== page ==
In 2017, the UConn women’s basketball fans bought so many tickets that their opponents were locked out. When UConn found out that their regional round with Maryland was going to be played in Bridgeport, Conn., just an hour and a half away from the Huskies’ home court, it bought an additional 500 tickets in excess of the 100 the NCAA automatically allots to competing teams.
“Knowing that the NCAA allotment would not satisfy our demand, UConn secured as many additional tickets as we could from the arena, an additional 500,” the university said. “Unfortunately, our demand exceeded the supply.”
The Webster Bank Arena, which seats about 7,881 fans, was sold out on March 9, four days before the brackets were even unveiled.
“You look at the number of young girls now that are playing sports versus 40 years ago, even 20 years ago,” Swin Cash said, former UConn basketball player, Olympic gold medalist and WNBA player. “There are a lot more role models because of Title IX, which then brings younger girls to the table to want to experience sports. Because of the women that are out there today that started the movement with Title IX, on the backs of their hard work, I am able to live out my dreams today, and, hopefully, one day I’ll have a little girl and she’ll be able to do the same.”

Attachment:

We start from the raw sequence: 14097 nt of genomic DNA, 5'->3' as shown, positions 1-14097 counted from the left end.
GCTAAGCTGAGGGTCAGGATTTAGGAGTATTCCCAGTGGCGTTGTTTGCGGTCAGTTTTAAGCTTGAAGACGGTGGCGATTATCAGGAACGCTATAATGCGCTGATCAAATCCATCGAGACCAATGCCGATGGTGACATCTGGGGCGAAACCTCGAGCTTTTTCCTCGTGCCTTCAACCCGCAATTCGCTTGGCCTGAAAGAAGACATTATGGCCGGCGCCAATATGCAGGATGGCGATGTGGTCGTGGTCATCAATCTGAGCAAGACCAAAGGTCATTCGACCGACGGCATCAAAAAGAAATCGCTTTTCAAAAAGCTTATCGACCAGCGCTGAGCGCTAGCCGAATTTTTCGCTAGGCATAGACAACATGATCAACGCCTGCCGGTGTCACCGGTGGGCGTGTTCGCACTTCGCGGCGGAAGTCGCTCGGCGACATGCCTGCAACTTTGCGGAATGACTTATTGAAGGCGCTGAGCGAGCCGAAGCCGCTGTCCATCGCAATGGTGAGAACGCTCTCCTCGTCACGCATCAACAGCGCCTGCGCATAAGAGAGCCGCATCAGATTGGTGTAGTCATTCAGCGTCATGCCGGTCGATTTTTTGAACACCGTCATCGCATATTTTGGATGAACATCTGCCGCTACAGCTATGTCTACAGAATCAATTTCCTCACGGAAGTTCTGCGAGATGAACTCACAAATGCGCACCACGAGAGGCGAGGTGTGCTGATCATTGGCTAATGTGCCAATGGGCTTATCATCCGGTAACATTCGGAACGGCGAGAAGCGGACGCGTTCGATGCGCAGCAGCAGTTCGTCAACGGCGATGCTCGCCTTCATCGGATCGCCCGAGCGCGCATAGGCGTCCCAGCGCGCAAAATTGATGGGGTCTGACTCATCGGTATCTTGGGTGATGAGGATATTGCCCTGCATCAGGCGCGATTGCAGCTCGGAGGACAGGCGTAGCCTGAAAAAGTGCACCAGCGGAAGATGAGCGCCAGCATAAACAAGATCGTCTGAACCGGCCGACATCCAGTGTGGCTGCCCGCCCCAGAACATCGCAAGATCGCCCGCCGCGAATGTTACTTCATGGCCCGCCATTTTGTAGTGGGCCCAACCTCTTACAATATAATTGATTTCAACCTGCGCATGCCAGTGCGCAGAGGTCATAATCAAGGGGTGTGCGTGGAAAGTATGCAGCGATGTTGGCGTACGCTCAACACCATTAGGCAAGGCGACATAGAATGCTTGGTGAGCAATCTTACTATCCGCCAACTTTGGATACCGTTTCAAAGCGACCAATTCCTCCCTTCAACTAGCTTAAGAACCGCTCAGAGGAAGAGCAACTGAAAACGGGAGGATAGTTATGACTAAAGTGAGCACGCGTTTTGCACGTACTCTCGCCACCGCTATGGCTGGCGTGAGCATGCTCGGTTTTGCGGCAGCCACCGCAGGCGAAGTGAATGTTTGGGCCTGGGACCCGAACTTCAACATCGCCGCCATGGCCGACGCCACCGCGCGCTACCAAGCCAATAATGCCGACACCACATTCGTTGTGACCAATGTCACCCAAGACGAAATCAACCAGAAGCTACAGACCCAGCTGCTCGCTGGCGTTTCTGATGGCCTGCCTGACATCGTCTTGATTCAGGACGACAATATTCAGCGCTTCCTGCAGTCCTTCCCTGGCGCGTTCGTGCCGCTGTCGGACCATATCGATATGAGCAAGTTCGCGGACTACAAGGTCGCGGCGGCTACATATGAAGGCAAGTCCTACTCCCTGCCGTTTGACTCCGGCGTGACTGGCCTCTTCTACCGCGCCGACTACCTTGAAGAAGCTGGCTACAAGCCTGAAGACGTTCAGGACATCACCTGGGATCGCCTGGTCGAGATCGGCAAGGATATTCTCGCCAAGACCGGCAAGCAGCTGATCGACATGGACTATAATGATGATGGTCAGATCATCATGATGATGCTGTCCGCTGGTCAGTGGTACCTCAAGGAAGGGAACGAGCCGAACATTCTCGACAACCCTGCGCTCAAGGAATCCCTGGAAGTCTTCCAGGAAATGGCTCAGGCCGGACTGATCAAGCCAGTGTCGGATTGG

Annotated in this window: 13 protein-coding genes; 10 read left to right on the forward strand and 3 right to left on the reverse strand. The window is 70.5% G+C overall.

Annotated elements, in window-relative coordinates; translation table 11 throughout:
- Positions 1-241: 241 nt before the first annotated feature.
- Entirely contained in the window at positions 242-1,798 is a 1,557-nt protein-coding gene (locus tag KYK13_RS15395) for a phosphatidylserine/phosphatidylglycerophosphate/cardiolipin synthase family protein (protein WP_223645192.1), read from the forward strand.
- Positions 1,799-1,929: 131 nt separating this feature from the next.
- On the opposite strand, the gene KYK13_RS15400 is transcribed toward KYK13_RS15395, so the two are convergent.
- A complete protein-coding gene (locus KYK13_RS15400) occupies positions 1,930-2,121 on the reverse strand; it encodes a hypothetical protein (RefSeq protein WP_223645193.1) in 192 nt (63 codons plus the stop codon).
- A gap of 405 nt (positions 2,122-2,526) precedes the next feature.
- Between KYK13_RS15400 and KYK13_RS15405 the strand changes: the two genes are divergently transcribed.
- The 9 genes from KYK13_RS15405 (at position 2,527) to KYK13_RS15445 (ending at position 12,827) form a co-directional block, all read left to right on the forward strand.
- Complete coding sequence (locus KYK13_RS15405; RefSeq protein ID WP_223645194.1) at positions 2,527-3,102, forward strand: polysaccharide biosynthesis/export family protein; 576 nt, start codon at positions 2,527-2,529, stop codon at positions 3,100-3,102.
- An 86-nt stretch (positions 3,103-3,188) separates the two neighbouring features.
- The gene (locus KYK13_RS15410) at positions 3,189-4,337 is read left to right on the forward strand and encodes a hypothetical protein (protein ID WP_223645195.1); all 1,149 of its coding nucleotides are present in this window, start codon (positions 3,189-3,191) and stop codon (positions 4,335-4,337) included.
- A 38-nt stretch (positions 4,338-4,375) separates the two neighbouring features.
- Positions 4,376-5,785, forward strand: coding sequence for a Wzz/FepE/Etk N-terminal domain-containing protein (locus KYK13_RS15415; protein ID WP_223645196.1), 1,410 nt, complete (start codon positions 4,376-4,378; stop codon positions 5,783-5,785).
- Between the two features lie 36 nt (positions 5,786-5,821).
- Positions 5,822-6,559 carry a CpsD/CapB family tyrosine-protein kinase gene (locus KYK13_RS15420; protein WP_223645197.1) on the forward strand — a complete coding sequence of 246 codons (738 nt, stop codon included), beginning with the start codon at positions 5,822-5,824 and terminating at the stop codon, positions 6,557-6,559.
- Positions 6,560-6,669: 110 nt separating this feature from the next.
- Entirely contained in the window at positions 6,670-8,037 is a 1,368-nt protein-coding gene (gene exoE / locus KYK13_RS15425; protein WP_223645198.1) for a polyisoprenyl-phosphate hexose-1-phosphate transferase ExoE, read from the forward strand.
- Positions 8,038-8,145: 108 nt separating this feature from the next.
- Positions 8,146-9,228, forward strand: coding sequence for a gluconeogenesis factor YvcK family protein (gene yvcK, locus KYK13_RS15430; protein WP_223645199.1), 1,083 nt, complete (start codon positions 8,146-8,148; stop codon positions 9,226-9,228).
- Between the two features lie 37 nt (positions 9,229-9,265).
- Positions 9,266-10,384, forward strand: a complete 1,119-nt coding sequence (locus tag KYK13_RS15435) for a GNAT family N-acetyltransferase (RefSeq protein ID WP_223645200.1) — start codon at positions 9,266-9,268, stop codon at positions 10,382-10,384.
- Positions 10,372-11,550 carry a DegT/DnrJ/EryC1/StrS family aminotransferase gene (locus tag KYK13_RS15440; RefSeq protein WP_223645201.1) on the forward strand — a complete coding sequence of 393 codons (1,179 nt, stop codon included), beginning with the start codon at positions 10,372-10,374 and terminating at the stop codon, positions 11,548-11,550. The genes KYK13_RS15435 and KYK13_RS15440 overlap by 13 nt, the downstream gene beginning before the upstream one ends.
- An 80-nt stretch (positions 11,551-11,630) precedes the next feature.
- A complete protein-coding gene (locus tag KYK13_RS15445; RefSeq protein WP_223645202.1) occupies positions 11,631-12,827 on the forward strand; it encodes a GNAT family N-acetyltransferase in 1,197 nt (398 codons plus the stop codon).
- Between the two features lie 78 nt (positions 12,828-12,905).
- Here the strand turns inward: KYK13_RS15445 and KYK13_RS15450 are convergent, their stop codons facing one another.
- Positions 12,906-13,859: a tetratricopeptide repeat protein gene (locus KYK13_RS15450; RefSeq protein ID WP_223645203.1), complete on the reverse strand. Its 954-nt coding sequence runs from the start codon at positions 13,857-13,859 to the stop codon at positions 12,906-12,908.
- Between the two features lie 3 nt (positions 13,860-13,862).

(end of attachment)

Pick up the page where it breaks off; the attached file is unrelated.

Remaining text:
According to a report by the NCAA, the overall attendance for the 2014-2015 women’s basketball season surpassed 11 million fans. Across the three divisions, 11,123,533 fans attended games — the seventh highest total since attendance figures were kept, beginning with the 1982 season. The following season, 2015-2016, set the all-time record with 11,366,943 patrons attending games across all three divisions, exceeding the 11 million mark for the ninth straight season.
High School Level
According to a report released by the NWLC, elementary and secondary schools provide about 1.2 fewer chances for girls to play sports in high school compared to boys. In 1971, 295,000 girls competed in high school sports (7.4 percent of all high school athletes) compared to 3.67 million boys. By the 2015-2016 school year, the number of girls participating had grown to 3.32 million while boys participants numbered 4.54 million.
In 2015, the U.S. Department of Education’s Office for Civil Rights (OCR) entered an agreement with the Chicago Public Schools, the largest school district in the state. The agreement was in response to a complaint filed by the NWLC to ensure the district would provide girls with equal opportunities to play sports consistent with Title IX. The investigation revealed gaps that represented a total of 6,200 additional spots needed to level the playing field for female students, according to a report released by the NWLC.